Re: Michigan's wolf hunt
posted Tue, Feb 4 2014, 9:56am
Well said. I'll give an example of how a real hunter may think. I love hunting squirrels but my family isn't crazy about the way they taste, so...when I hunt squirrels, I never kill more than three, although the limit is five. Three is enough to provide a meal. It's a self imposed limit. It's a small thing and Lord knows squirrels are not endangered. Not even close. But while I enjoy the hunt, the kill is inconsequential. If it was all about the kill, I'd shoot all the squirrels I can and load up the freezer. 

The best analogy I can give is this. To take a hike in the wilderness can be spiritually cleansing. We love to commune with nature. But nature is harsh, even brutal. For me, simply hiking in the woods is like watching a football game. Hunting is like suiting up and digging in on the line of scrimmage. I'm not just a spectator, I'm a participant in the true reality of nature.
Re: Michigan's wolf hunt
posted Tue, Feb 4 2014, 9:29am
1) Not spurious because it has happened.

2) This one is talked about all the time on various sites that I follow. If those who actually have to live with wolves don't feel the population is being kept under control, they WILL take matters in to their own hands. A quick internet search gives examples. In Michigan's upper peninsula, we have a lot of land and nowhere near enough COs to adequately patrol it. I've already seen posts, by 'sportsmen' regarding this year's hunt and the overall consensus is that the harvest was not enough. 

There is ongoing debate about African lions and their future in areas where hunting them may be banned. The general consensus, even by some conservationists, is that if lion hunting is banned, they will be relegated from a game animal to vermin and the villagers will indiscriminately kill lions through any means necessary to protect their livestock. As long as they are hunted as game animals, the hunter dollars provide benefits to the region and they have a value. Remove that incentive to protect them, and they suddenly have no value and their is no reason to protect them.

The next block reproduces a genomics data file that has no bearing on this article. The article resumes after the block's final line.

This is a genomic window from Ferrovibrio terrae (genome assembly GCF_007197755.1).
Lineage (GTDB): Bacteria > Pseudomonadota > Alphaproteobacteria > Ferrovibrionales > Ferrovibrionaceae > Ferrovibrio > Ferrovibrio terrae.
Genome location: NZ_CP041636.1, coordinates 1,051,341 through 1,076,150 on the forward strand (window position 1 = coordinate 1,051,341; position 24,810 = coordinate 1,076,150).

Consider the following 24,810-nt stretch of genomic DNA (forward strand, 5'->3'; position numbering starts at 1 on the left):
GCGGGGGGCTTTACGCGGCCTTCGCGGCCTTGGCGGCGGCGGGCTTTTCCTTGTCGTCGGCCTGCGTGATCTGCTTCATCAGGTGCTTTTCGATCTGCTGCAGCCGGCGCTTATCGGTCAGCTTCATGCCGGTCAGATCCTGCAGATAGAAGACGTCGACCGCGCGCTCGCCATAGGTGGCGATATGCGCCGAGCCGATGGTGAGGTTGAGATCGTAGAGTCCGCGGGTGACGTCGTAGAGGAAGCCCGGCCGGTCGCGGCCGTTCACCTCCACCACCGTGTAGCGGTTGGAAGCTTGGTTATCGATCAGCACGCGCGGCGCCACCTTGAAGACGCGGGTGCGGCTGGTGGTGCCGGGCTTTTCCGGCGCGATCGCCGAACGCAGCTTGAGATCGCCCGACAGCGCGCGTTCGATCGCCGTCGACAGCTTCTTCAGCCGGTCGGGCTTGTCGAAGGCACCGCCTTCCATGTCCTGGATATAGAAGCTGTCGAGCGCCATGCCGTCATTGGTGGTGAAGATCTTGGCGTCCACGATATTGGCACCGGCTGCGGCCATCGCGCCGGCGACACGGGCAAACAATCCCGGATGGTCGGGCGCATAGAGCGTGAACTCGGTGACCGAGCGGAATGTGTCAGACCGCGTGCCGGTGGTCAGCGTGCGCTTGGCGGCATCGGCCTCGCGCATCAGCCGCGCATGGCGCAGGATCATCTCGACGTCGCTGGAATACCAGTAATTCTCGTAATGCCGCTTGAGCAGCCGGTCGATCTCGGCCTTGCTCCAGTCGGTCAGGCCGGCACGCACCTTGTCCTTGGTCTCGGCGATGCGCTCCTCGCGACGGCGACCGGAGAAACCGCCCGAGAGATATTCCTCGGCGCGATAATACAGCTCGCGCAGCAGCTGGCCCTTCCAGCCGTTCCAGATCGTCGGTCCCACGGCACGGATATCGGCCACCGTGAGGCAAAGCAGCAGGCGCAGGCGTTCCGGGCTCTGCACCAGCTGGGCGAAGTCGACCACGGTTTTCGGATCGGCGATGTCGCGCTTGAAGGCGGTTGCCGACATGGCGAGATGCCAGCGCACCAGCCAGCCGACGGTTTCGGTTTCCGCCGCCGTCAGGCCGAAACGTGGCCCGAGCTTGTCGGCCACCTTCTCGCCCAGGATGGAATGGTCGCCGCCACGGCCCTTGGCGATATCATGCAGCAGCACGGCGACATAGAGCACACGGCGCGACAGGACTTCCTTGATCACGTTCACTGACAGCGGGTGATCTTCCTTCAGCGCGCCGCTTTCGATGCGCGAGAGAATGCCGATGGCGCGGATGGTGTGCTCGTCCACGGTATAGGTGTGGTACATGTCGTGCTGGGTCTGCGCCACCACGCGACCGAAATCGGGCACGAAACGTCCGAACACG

The outlook of many ranchers, farmers and residents living with wolves feel the same way. It's evident in such tag lines as, Save a wolf, Take it to a taxidermist. 

3) you have this one twisted a bit. A population able to sustain regulated hunting is not a reason to hunt them. But it proves population dynamics is not a reason to NOT hunt them.

I'm running out of room. Will do a second post.
Re: Michigan's wolf hunt
P5b
posted Thu, Feb 6 2014, 1:23pm
Firstly sorry I missed this reply, as the link disappeared from the front page. 

Anyway; firstly what are COs? Are they some sort of ranger? You say the farmers in the area will take matters into their own hands if the population isn't in some way controlled. 

Firstly and this is the thing that strikes me most about this argument, at no point have you cited any figures to support why these wolves need controlling, i.e X amount of dollars lost each year to predation. I'm assuming these figures are available of course. So due to the fact that you've never quoted them I take it to mean that isn't the reason why you for example (whom I think lives in the South) would support the hunting of animals in Michigan. I believe that may be more to do with the way you view yourself and the culture that you live in, to which I will return, at which time I shan't be criticising either. 

Although I may be wrong so I'll ask you have you ever seen those figures? If so why have you not used them to support your argument. 

As for those who will take matters into their own hands, that doesn't work as argument in support of anything. At one time in my country, Wales, we almost exterminated the Red Kite because our farmers swore it was driving them to ruin by slaughtering all their lambs. We used army patrols to stop them and they stopped. Our Skies are full of kites and our hills are quite literally overrun with sheep, and those who decided to break the law were arrested and punished, problem solved.